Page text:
Scientists, bioelectronics engineers, said they have created a strain of the deadly E-coli bacteria that can generate electricity as the microbe thrives off raw sewage.
The breakthrough could not only revolutionize sustainable energy efforts but could transform the well-over 640 billion pounds of human excrement produced each year into a literal gold mine for utility companies.
Electricity has often been generated from rushing water passed turbines, as with hydroelectric dams, or rushing heated steam passed turbines, as with nuclear power and some coal and natural gas-fired plants.
But this new method, which dips two electrodes into a stream of contaminated water, uses a new genetically over-powered version of the E-coli bacteria’s usual electrochemical activity to generate an electric current from sewage to the wires.
E-coli is a wide and diverse group of bacteria that exists in both human and animal intestines, as well as out in nature, where it feasts on decaying organic material.
The news comes amid ever-more surprising innovations in the field of sustainable energy, including CalTech’s MAPLE spacecraft which proved, in a test made public this June, that it could beam solar energy back to earth from space.
Scientists said they have created a strain of the deadly E-coli bacteria that can generate electricity as the microbe thrives off raw sewage. Above, flasks containing the electricity-producing E. coli, which is three-times better at generating an electricity than typical bacteria
Mohammed Mouhib and Melania Reggente, the study’s lead scientists, posing at their lab at Ecole Polytechnique Federale de Lausanne (EPFL)
The innovation could dramatically reduce the carbon dioxide emissions that have warmed the climate due to electricity generation from the burning of oil, coal and natural gas.
The researchers report that their unique bioengineered E-coli were three-times better at generating an electrical current than typical bacteria.
And, unlike previous methods, this new strain could produce electricity as it digested or metabolized a variety of organic substances, not just human feces.
‘Though there are exotic microbes that naturally produce electricity, they can only do so in the presence of specific chemicals,’ said to Ardemis Boghossian, a professor of chemical engineering at the Ecole Polytechnique Federale de Lausanne (EPFL).
Boghossian, one of two bioelectronic experts at the EPFL who worked on the five-member project, published the results of this E-coli research Friday in the peer-reviewed scientific journal Joule.
She noted that the bacteria’s status as ‘the most widely studied microbe’ is part of what makes these findings so significant.
‘E. coli can grow on a wide range of sources, which allowed us to produce electricity in a wide range of environments,’ Boghossian noted, ‘including from waste water.’
Boghossian and her team used a process known as extracellular electron transfer (EET) to engineer the bacteria to make them highly efficient electric microbes.
The researchers hope to see their results scale to big municipal-level waste treatment and energy production projects. Above, a common device used to transport human excrement to modern sewage systems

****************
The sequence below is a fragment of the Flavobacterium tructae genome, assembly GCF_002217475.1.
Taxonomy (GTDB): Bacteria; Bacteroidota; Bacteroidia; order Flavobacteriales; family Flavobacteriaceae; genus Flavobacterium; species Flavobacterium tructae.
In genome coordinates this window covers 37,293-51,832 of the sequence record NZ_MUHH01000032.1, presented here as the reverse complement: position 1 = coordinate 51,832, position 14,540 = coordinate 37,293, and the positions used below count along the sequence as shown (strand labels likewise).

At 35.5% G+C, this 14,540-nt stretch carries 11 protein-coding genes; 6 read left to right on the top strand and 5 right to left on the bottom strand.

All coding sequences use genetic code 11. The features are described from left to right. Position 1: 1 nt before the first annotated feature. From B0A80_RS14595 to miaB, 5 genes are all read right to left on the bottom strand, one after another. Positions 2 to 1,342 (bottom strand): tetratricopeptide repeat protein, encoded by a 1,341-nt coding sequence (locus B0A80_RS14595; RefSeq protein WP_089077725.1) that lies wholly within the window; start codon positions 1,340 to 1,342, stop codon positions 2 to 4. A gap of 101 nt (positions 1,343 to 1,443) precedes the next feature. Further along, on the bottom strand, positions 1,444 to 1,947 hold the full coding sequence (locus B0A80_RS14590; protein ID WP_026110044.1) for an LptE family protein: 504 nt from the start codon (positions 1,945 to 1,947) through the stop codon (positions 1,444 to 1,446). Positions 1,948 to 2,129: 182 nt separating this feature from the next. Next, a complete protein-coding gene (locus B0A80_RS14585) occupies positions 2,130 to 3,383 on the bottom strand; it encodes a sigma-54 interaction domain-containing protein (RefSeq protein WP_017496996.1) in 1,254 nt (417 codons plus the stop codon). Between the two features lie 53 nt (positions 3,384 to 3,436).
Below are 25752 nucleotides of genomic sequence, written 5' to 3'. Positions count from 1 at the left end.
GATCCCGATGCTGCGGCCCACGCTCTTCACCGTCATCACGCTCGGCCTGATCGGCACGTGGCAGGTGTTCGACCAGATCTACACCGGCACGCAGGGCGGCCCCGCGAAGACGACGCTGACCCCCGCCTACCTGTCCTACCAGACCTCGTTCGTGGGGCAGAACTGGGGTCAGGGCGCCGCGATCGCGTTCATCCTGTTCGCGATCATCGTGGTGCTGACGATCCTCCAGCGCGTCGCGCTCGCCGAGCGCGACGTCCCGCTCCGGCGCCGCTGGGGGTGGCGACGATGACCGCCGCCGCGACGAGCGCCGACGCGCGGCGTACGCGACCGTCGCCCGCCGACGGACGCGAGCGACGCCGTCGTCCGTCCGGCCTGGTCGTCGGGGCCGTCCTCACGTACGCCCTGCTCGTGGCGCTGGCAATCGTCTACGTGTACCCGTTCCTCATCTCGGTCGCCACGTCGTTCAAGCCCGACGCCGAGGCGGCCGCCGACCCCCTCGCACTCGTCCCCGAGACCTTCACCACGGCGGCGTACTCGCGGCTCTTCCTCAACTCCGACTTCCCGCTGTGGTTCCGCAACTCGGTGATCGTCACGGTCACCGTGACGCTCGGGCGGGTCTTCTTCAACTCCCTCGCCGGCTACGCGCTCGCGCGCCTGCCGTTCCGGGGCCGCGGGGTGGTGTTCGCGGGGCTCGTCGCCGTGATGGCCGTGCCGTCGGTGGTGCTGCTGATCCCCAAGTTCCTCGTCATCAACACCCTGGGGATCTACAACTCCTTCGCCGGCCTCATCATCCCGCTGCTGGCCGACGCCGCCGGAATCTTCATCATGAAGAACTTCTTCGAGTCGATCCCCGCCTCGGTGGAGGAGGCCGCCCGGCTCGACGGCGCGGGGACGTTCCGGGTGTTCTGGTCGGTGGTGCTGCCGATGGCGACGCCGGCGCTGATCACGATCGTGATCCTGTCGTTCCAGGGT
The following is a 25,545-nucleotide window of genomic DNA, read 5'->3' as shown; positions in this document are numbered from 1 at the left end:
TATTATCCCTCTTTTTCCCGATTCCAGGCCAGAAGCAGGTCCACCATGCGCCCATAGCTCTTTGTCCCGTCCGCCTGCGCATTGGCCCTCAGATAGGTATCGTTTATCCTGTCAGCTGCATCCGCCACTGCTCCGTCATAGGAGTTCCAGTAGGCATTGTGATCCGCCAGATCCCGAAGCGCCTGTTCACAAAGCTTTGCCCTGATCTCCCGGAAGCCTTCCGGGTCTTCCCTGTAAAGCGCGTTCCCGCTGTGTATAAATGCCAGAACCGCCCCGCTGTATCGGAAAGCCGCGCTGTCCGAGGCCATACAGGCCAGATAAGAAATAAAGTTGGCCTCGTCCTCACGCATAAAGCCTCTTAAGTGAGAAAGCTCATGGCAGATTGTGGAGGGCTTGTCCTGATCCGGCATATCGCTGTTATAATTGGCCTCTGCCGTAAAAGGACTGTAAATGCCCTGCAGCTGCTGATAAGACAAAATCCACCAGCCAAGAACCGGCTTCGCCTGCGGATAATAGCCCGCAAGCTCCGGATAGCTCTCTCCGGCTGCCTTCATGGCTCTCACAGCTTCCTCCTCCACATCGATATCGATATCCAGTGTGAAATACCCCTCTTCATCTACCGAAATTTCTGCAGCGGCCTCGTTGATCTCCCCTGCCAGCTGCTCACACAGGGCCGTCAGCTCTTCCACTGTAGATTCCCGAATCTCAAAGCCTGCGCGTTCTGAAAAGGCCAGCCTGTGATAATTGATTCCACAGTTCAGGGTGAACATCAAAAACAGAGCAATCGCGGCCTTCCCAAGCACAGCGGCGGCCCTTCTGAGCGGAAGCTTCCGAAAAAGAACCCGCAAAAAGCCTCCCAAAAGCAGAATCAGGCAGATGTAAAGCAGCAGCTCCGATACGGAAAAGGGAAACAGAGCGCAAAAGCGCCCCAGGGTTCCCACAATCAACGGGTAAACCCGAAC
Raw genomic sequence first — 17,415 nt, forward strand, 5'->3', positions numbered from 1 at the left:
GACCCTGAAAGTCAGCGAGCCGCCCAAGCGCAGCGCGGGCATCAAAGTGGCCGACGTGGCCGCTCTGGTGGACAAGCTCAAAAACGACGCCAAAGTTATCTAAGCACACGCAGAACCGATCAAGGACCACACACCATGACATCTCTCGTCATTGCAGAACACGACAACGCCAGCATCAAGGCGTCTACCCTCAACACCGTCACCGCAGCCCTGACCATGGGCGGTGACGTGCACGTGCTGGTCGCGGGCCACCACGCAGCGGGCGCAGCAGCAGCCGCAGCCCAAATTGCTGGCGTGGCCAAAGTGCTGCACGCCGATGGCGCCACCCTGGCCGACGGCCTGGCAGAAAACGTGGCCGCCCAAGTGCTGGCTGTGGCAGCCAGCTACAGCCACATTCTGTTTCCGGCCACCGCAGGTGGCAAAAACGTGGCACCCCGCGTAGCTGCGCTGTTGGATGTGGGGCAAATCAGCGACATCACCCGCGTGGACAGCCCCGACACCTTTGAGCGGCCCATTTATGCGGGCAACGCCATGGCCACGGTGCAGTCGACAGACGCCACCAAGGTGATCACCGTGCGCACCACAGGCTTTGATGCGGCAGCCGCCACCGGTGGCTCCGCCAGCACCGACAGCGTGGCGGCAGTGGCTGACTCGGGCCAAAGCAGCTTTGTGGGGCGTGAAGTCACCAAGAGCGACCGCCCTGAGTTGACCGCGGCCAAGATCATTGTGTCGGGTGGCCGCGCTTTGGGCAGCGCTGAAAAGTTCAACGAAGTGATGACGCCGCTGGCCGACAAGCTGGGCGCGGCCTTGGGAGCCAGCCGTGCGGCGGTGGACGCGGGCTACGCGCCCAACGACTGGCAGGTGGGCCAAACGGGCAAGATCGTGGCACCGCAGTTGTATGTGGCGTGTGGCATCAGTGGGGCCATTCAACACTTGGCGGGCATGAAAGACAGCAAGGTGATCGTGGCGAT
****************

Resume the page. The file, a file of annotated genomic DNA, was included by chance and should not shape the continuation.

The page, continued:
Creating this complete EET pathway within E. coli, a feat which they report has eluded others, resulted in a bacteria that produced three-times the electrical current generation of conventional strategies for bioelectric bacteria.
The group managed this trick by integrating components from a type of bacterium famous for generating electricity, Shewanella oneidensis MR-1, with their E-coli.
The result was a microbe with an electrical pathway spanning both the inner and outer membranes of each single-celled organisms, expanding their electrical output.
‘We have set a new record compared to the previous state-of-the-art, which relied only on a partial pathway,’ the study’s lead author Mohammed Mouhib, a doctoral assistant, said.
Unlike previous efforts to bioengineer such bacteria, the new E. coli strain proved capable of producing electricity while metabolizing a variety of organic substrates.
When the team at EPFL tested their new microbe in beer brewery wastewater — from Les Brasseurs, a local brewery in Lausanne — the electric microbes thrived where strains before it had failed.
‘The exotic electric microbes weren’t even able to survive, whereas our bioengineered electric bacteria were able to flourish exponentially by feeding off this waste,’ according to Boghossian.
They hope to see their results scale up to big municipal-level waste treatment and energy production projects.
‘Instead of putting energy into the system to process organic waste,’ Boghossian said, ‘we are producing electricity while processing organic waste at the same time, hitting two birds with one stone.’
The EPFL team said the implications of their study extend beyond waste treatment.
They believe that the engineered E-coli could help power microbial fuel cells and operate special bio-sensors.
‘Our work is quite timely, as engineered bioelectric microbes are pushing the boundaries in more and more real-world applications,’ Mouhib said.
He expressed hope that progress in this field might become more regular.
‘With all the current research efforts in the field, we are excited about the future of bioelectric bacteria,’ Mouhib said, ‘and can’t wait for us and others to push this technology into new scales.’